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March 28

March 28, 1953 – The Goofy Short Film Father’s Day Off is Released to Theaters


“Can I handle everything? Ha! What’s a little housework?”

On March 28, 1953, the Goofy short film Father’s Day Off was released to theaters. It was directed by Jack Kinney, with story by Brice Mack and Dick Kinney.

It’s another day in suburbia, and Goofy stands with his son, George, at the door of their house while his wife is preparing to head off in the car for the day. She asks if he’ll be able to handle everything while she’s away, and he scoffs at her question, thinking housework is easy. She leaves, although not without causing major damage on the way out. He starts with giving George breakfast, but spills George’s milk and gives him a rather strange haircut around the rim of his baseball cap. The doorbell buzzes, sounding the arrival of the milkman, who gives Goofy a kiss as he delivers the milk (not noticing that it is not Goofy’s wife), leaving Goofy stunned, although he brushes it off a being friendly. He then shoves the milk in the already overstuffed fridge, which causes the food to bulge out everywhere.

Goofy proclaims housework to be easy, but he only thinks so because he takes shortcuts and does a subpar job

Goofy proclaims housework to be easy, but he only thinks so because he takes shortcuts and does a subpar job

George is then sent off to school, but George informs his father that it’s Saturday. Goofy then laughs this off, and says that George will be a lot of help to him around the house. His first efforts at housecleaning are rather terrible at best, but he thinks it’s simple. He catches George drawing on the wall, but when he goes to clean it, he wipes off the paint from the wall, leaving the drawing unscathed, and decides to fix it by placing the radio in front of the scribble. The radio switches on, and Goofy gets caught up in listening to a melodrama. As he cries at the storyline, the doorbell buzzes again, this time with the grocery delivery man, who also gives Goofy a kiss (also not noticing that it is not Goofy’s wife). As groceries are thrust into a flustered Goofy’s arms, George runs through the house, and a baseball is tossed to him, breaking the window in the process. He then breaks the other half of the window throwing it back to his friends. The family dog then traipses through the living room, covered in mud.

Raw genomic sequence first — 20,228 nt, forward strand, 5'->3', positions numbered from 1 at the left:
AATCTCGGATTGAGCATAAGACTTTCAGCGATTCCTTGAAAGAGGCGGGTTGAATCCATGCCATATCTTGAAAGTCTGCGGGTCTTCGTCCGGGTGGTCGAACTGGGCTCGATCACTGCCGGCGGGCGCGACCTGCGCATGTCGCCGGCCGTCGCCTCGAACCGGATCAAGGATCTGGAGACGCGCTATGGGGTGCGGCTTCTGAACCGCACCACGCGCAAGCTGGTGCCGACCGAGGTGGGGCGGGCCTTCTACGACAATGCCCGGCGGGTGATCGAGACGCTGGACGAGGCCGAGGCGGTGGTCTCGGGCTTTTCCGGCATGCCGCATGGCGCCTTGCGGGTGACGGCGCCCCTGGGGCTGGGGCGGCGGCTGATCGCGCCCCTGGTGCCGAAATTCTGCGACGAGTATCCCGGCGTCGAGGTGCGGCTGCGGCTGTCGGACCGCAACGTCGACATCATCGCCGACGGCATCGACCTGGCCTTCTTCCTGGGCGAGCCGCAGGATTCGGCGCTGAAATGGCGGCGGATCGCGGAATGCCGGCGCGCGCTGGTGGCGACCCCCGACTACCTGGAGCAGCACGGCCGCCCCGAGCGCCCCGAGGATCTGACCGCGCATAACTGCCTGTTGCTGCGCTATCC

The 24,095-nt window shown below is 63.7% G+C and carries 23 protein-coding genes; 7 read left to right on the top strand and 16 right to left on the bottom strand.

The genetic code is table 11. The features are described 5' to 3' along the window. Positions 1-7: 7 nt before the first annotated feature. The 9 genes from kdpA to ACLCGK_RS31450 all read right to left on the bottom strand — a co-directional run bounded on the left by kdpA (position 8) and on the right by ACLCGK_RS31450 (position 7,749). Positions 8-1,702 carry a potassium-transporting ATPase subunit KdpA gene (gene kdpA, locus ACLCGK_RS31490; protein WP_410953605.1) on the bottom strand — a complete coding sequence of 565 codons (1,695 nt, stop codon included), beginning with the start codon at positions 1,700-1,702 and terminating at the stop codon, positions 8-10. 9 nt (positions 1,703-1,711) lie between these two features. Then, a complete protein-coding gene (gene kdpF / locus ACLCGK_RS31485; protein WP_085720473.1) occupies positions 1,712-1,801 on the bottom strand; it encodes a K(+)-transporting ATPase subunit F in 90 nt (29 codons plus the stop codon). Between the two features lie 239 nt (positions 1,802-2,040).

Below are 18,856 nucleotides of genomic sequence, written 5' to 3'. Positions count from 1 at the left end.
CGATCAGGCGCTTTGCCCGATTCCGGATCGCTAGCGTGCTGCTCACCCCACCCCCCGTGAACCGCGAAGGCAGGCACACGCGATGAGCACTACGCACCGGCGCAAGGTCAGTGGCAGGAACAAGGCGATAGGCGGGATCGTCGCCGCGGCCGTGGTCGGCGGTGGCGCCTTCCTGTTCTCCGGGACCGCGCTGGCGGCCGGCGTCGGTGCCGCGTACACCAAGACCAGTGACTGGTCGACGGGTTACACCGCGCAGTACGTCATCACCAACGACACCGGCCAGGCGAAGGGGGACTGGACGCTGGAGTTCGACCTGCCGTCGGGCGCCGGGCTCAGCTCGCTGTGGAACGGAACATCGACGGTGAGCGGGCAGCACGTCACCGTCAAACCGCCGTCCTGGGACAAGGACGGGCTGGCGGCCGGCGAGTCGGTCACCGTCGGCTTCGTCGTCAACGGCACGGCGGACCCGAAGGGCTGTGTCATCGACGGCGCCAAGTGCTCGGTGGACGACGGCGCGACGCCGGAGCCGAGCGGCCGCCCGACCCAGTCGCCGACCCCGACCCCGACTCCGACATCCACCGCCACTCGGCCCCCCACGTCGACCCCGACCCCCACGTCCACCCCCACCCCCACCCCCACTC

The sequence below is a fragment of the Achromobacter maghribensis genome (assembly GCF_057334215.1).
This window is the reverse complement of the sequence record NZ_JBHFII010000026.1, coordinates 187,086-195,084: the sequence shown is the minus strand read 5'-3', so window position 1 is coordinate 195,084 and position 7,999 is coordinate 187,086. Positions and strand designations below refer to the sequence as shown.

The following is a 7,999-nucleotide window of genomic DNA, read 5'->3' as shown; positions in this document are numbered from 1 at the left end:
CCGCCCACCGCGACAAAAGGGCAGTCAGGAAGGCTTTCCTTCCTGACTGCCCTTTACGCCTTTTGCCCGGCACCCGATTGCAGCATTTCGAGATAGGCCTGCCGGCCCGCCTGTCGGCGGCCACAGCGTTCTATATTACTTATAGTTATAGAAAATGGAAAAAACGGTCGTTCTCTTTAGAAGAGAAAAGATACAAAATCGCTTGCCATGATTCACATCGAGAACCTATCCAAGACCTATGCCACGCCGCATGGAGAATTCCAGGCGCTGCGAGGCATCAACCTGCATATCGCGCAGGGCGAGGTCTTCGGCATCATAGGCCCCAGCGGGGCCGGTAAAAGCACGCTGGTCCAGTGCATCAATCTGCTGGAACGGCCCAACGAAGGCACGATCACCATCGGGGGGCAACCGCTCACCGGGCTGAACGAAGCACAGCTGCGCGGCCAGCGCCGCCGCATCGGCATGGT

The laundry is sent flying through the air thanks to another mishap, and Goofy decides to run it through the washing machine. He suddenly notices that his son was in the washer, and quickly retrieves him. The family dog, brought back inside, starts tearing up one of the pillows. When Goofy tries to find the vacuum cleaner in an overstuffed closet, he just creates a larger mess, and George ends up stuck in the vacuum bag. Goofy sends George to take a bath, and floods the house. As he goes to lecture his son, the cleaning man arrives at the door, preparing to give Goofy’s wife a kiss, when he is doused in the bath water, which shrinks the delivered dress. Goofy becomes more and more overwhelmed with everything he needs to do, and accidentally leaves the phone off the hook. The melodrama on the radio takes a violent turn, and the operator, thinking that she’s hearing a real murder, calls the police in a panic.

The iron Goofy left on falls through the ceiling, landing square on his head

The iron Goofy left on falls through the ceiling, landing square on his head

Goofy’s wife arrives home, and Goofy quickly tries to act like nothing happened. The fire department then arrives and starts tearing up the house, along with the police, who demand to know where the body is. The iron that Goofy had left on burns a hole through the ceiling and knocks Goofy out, while the press is there to take pictures.

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